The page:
There are only two women – Portia and Calpurnia – in Julius Caesar and both of these wives have important things to say but find themselves sidelined.
Otherwise, Shakespeare's account of the conspiracy to assassinate a dictator and the messy mistakes made in the power-vacuum left behind is an aggressively men-only affair. That's why the play is such a calculatedly provocative choice for the all-female cast in Phyllida Lloyd's intense and bracing revival
Bunny Christie's design turns the Donmar into a prison gym: harsh strip-lighting, iron galleries; CCTV cameras. The inmates in their grey tracksuits are marched on and the conceit is that we are watching them rehearse their version of Shakespeare's tragedy. This framing device operates like a strange cross between Prisoner Cell Block H and the Marat/Sade as we see the politics of the prison impinge on the interpretation of the inner play.
Impressively cocking a snook at the sceptics, Lloyd's fine cast – which includes Jenny Jules as a vehemently incisive Cassius and Cush Jumbo as a beautiful, dangerously charismatic Mark Antony – seem to be working on the principle of Ed Hall's all-male Propeller company: that the objective is to seize the essence of the character not to go in for any distracting impersonation of the opposite sex. Accordingly, the production is free to fluctuate between sequences where you are entirely lost in the story and moments that jerk you back to the reality of the rehearsal, as when the mob's murderous baiting of Cinna, the poet, gets wildly out of hand and the warders have to move in. The volatility of the crowd during the funeral orations and the sordid shifts of allegiance afterwards are conveyed with a restlessly choreographed edginess that underlines the inherent risk of putting on an anti-dictatorial drama in a jail.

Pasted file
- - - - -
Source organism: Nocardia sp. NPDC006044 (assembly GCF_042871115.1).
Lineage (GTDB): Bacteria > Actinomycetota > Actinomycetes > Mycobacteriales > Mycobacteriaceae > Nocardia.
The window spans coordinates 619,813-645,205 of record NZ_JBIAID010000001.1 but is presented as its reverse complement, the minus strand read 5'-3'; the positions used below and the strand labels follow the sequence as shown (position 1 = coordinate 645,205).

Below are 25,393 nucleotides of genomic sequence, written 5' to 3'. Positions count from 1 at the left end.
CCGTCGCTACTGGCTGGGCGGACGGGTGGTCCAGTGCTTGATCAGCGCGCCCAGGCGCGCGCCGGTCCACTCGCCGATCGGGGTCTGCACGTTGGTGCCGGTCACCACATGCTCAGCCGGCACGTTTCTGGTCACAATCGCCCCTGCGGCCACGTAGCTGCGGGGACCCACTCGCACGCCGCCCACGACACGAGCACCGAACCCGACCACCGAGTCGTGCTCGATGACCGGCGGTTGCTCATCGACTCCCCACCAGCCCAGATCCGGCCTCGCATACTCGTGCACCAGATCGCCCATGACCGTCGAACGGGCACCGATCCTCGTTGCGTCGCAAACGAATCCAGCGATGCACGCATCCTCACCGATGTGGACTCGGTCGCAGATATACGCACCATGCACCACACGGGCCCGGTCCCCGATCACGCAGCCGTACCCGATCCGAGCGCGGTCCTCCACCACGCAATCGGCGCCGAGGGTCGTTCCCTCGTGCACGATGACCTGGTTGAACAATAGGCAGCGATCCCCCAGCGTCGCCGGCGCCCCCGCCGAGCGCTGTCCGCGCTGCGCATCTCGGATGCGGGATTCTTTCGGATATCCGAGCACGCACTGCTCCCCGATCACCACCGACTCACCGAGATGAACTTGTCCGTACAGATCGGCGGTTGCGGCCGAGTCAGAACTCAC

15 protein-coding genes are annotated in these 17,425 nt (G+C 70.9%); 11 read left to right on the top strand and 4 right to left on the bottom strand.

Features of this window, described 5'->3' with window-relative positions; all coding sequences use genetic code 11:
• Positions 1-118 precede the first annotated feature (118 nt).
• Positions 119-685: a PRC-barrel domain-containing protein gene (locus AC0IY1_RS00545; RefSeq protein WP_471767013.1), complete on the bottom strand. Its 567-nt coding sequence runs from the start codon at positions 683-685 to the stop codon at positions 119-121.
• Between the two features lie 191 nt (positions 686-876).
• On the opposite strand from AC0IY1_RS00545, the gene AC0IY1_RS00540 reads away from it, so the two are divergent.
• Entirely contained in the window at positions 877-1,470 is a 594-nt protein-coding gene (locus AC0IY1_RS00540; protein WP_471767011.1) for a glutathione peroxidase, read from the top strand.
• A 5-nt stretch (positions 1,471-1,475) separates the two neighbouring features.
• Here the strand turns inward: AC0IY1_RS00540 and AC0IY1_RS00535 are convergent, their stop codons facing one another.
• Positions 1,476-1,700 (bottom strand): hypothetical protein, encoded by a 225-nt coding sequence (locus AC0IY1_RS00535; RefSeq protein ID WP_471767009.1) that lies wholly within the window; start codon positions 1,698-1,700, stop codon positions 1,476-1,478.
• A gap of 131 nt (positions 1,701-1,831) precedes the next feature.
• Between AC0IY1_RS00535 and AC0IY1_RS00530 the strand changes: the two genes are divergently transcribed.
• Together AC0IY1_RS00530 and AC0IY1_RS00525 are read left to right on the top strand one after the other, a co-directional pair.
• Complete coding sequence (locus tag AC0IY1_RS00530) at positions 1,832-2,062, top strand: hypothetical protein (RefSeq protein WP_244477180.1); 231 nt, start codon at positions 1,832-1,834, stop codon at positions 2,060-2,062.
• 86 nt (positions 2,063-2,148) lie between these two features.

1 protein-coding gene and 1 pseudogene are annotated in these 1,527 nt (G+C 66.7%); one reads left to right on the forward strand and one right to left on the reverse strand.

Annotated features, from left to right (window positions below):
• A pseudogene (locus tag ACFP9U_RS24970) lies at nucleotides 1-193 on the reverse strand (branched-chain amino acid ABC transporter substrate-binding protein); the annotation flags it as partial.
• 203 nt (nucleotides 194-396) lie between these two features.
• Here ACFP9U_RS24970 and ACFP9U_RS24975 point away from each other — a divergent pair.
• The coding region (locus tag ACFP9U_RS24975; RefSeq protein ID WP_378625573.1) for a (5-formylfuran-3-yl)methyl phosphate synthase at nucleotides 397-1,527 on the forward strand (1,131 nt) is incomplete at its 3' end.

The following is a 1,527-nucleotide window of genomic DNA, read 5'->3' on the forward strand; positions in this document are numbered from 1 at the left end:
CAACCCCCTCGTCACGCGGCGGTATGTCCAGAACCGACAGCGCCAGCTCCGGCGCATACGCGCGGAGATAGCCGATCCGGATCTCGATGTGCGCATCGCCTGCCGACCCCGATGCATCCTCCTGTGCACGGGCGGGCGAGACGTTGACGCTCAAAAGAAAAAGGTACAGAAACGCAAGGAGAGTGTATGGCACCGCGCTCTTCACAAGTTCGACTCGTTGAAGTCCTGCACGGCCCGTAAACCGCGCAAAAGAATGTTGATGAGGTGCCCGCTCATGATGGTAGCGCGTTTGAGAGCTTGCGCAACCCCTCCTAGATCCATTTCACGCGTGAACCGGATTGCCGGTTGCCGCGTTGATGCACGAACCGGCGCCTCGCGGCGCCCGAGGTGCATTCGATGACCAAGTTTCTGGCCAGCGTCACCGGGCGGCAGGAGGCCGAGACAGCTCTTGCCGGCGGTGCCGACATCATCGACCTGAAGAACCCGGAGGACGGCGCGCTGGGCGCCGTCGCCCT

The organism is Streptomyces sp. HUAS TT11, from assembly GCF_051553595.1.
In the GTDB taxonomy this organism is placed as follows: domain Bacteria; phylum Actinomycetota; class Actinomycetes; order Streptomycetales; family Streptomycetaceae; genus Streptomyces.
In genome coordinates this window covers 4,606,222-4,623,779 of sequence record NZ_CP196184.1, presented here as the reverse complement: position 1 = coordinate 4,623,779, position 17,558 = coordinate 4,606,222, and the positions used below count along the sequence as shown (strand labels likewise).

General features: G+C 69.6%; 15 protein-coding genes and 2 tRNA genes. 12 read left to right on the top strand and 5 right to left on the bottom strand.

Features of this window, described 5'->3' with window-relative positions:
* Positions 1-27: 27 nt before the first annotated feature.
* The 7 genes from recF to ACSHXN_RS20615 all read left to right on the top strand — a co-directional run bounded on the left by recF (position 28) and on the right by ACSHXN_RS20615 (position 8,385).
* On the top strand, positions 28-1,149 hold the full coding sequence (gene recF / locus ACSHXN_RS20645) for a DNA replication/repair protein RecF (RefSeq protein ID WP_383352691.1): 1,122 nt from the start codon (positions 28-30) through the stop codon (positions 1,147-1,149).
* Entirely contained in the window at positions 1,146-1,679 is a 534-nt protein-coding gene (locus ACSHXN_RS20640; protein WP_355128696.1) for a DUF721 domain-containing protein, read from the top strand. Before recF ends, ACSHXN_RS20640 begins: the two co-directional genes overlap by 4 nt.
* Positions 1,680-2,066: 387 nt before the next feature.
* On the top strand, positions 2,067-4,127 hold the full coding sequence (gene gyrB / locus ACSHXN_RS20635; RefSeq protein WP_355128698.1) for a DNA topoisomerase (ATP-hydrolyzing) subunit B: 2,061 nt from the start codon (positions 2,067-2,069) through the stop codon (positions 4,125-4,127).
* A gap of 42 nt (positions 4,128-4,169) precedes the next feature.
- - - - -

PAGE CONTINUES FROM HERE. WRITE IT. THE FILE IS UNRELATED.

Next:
Of course, the overall concept can be used to justify certain simplifications. Instead of Shakespeare's more nuanced and equivocal Caesar, we get, for reasons I can't reveal, Frances Barber's butch, swaggering bully – a campily crude villain with an emphatic way of sharing his doughnuts. But it also allows for a potent doubleness in, say, Harriet Walter's wonderfully searching performance. You feel that she is both a haunted, hollow-cheeked, proto-Hamlet-like Brutus, racked by the contradictions of his political position, and an anguished, thoughtful inmate who, after this taste of imaginative freedom, understands the full philosophical bitterness of the return to incarceration.
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